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How did I make my personal Website? (Part One)

It’s been more than a year since I started writing blogs, and so far, many of my close friends have asked me only one question. “When will you get your own domain?” I was waiting for the right moment to get my own domain and website, even though I have been waiting for a long time. I promised myself that if I ever got one, I would code the entire website by myself. That finally happened earlier this summer. From the planning stage to the website going live, it took a full two months of my summer break. In the beginning, I wasn’t exactly the greatest at CSS and I had absolutely zero understanding or experience with JavaScript, but i knew that if I wanted to achieve everything I planned for this summer, I had to finish the website by July 31st, at the latest. To do this, I broke down the website development into four steps: Design, Code, Host and Debug.

The first part of the website was designing. I took almost five days to draw all the sketches of the website. I used to look at so many websites and just take note of all the elements I liked and disliked, so I knew exactly what I wanted to incorporate into my website, and everything I wanted to avoid. One of the biggest goals for my website was to give the best visual experience to my readers, and make a great portfolio for myself. I found that the most challenging parts of the design were the homepage and blog landing page. As I have so many audiences who read my blogs, I don’t want to disturb their visual experience because all of them were adjusted to the old interface. Therefore, I designed it by making some tiny tweaks to the original blog landing page. The challenge for the homepage was branding myself as a programmer, blogger and YouTuber. I wanted the homepage to stand out, so people would navigate the page and see my About page, and all my skills would stand out. After five days of visualization, I was happy with the design and started working on the coding part.

A major chunk of the website is gone to coding. I broke the coding part again into subsections. The first week was for the homepage, I started to add the header and the navigation menu. Everything went smoothly for the first day, but the biggest challenge began when I started to work on the slider. I was simultaneously learning web design and JavaScript on LinkedIn learning and I was not really sure how to implement that slider with navigation bars. I wrote almost 10-11 versions of the code and was not satisfied with anything I wrote because either the look was really bad, or it was not working properly. I think it took me way longer because I was not keen on using frameworks. Some people suggested I use bootstrap, slidr.js, and some very out of the box ones like spring but I wanted to stay with JavaScript and write it from scratch. I designed the other module of the page in two days and left the homepage temporarily unfinished. I later designed the ‘About Me’ page in less than 5 days and completed it exactly how I wanted it.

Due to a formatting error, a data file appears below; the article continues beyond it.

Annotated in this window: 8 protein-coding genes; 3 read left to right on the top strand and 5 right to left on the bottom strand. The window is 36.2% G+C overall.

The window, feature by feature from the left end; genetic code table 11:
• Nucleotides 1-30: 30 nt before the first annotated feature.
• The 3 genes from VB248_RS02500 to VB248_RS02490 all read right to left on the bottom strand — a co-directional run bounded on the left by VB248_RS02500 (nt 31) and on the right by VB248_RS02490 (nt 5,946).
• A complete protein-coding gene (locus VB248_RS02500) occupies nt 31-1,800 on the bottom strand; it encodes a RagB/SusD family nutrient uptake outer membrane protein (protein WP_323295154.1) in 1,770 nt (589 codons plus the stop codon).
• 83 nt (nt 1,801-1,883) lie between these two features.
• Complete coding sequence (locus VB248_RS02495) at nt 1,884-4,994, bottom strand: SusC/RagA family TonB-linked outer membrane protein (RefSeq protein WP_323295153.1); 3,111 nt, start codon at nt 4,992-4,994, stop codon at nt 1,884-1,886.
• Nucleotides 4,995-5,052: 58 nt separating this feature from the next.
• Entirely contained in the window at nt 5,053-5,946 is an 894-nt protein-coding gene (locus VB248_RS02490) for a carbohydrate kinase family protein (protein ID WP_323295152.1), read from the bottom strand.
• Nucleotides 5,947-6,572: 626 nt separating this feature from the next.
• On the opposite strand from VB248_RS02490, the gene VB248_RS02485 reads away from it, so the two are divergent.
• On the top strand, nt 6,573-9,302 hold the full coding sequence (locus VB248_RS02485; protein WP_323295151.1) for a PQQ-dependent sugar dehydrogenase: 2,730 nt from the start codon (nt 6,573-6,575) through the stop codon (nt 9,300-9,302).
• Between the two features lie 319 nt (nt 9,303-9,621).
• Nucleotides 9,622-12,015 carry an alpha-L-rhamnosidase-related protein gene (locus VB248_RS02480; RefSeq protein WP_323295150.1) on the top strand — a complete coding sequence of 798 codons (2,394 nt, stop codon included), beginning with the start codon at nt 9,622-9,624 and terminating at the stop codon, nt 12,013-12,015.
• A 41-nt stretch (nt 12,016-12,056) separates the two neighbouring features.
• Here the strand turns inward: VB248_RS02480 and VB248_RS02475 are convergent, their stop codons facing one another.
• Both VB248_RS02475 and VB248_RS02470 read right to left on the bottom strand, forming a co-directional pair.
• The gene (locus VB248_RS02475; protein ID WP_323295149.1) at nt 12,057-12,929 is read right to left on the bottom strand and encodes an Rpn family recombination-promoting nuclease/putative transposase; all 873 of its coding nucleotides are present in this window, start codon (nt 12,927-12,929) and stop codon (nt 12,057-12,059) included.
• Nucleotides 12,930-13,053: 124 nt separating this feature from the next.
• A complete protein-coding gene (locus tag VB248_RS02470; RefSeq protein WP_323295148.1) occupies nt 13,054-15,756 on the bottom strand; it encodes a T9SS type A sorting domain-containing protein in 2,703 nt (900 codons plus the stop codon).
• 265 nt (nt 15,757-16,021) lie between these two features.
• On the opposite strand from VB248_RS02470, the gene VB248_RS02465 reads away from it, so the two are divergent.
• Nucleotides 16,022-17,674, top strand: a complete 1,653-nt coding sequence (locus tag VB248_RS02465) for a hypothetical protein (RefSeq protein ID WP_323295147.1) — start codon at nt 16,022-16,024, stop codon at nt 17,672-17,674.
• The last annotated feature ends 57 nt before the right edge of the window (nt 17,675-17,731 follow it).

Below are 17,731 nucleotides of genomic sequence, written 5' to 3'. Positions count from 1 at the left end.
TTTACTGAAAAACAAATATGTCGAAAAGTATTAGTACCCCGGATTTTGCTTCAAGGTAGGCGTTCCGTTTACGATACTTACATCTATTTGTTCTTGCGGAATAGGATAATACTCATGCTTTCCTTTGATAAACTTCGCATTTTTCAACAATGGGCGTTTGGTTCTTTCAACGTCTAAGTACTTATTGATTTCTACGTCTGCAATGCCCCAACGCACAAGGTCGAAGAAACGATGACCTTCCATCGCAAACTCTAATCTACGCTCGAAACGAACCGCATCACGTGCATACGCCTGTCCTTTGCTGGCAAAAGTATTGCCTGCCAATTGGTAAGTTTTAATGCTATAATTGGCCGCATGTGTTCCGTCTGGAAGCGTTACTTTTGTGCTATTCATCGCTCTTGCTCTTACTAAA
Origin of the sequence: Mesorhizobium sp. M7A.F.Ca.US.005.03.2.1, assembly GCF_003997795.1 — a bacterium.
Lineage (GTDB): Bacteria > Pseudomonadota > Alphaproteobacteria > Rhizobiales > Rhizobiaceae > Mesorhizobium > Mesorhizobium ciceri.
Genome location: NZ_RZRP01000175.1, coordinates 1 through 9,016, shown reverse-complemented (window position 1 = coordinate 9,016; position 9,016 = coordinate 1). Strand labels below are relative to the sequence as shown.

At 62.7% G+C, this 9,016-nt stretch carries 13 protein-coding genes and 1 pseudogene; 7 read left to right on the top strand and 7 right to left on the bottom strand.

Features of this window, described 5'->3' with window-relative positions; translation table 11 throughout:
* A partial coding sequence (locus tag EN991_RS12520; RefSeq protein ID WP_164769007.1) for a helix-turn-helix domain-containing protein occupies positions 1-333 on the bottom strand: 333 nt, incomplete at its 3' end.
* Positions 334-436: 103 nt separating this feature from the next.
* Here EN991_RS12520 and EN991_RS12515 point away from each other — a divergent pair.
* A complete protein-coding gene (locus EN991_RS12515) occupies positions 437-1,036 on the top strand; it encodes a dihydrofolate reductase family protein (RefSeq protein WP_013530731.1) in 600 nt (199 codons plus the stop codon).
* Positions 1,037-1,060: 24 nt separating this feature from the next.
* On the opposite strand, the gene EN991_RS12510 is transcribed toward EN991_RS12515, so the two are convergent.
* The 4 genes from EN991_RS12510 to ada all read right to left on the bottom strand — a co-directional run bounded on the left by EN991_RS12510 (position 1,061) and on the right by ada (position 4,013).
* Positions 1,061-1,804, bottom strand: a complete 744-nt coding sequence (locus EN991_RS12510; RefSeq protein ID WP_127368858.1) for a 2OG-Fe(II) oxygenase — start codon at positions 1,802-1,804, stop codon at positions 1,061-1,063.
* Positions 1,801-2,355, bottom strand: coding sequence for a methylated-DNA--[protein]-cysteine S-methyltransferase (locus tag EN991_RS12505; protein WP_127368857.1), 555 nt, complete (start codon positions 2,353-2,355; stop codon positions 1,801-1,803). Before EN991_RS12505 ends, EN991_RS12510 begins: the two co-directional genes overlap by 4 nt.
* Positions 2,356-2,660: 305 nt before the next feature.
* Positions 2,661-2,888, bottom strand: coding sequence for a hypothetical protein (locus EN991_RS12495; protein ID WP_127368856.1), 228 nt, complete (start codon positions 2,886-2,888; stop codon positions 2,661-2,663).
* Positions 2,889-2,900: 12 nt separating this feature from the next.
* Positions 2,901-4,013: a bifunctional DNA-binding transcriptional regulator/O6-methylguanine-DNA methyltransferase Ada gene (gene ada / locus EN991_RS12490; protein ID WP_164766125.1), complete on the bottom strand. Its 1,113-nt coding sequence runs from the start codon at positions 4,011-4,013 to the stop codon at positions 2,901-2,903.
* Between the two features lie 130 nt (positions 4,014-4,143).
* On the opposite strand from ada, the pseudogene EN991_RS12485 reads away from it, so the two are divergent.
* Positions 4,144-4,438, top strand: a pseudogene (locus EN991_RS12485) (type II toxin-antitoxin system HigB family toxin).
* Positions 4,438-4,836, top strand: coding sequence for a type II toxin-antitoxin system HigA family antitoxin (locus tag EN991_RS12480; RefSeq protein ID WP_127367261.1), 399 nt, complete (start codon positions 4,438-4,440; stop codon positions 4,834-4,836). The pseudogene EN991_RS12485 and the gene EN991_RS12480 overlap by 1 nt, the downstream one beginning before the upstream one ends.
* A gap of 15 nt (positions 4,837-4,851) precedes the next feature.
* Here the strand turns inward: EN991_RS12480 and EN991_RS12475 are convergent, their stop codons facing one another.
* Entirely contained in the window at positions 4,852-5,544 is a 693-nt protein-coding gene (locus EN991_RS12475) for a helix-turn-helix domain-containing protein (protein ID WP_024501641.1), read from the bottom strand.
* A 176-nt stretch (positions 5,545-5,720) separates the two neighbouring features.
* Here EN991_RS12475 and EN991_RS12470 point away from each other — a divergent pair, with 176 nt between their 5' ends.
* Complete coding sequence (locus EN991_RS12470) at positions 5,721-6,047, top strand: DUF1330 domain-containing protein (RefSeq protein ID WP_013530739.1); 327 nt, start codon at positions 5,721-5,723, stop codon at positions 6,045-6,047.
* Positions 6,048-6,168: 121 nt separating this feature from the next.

The best part about it was using jQuery (typed .js). It was my first experience using libraries in Javascript and because of the library, I saved a lot of time and energy on the page. The biggest benefit of using the library was being able to tweak it quickly and match the expectation I had for the visual appeal. The real challenge started when I started to design the blog page. I had already made a more appealing visual look and because I will share those pages with everyone. Somehow while designing it I didn’t feel it would be too difficult, but when I decided to move all the old blogs to a new site, it took me almost 10 days because I needed to make sure that they were formatted well and they all look great without any problems. Once I was done with moving the blogs to a new website, I really didn’t face any big problems with the blog landing page.

I made sure the blog landing page was simple, so I just used HTML and CSS (hamburger menu not included). Once I was done with the blog landing page, I focused on the project landing page and completed it in a few hours because I followed the same template as the blog page. Before jumping into the resume page, I decided to work on media queries. I was adding them while working the pages, but once I was done with the project page, I added the media query to make sure my website looks great on devices. Now anyone in the world with any device can look at the website and still get the same feel. Then I took a serious decision of hosting on the website and debugging. That is where the story changed and where the testing of the site went extreme, and when I realized to see all new bugs which were never existed offline.

To be continued…

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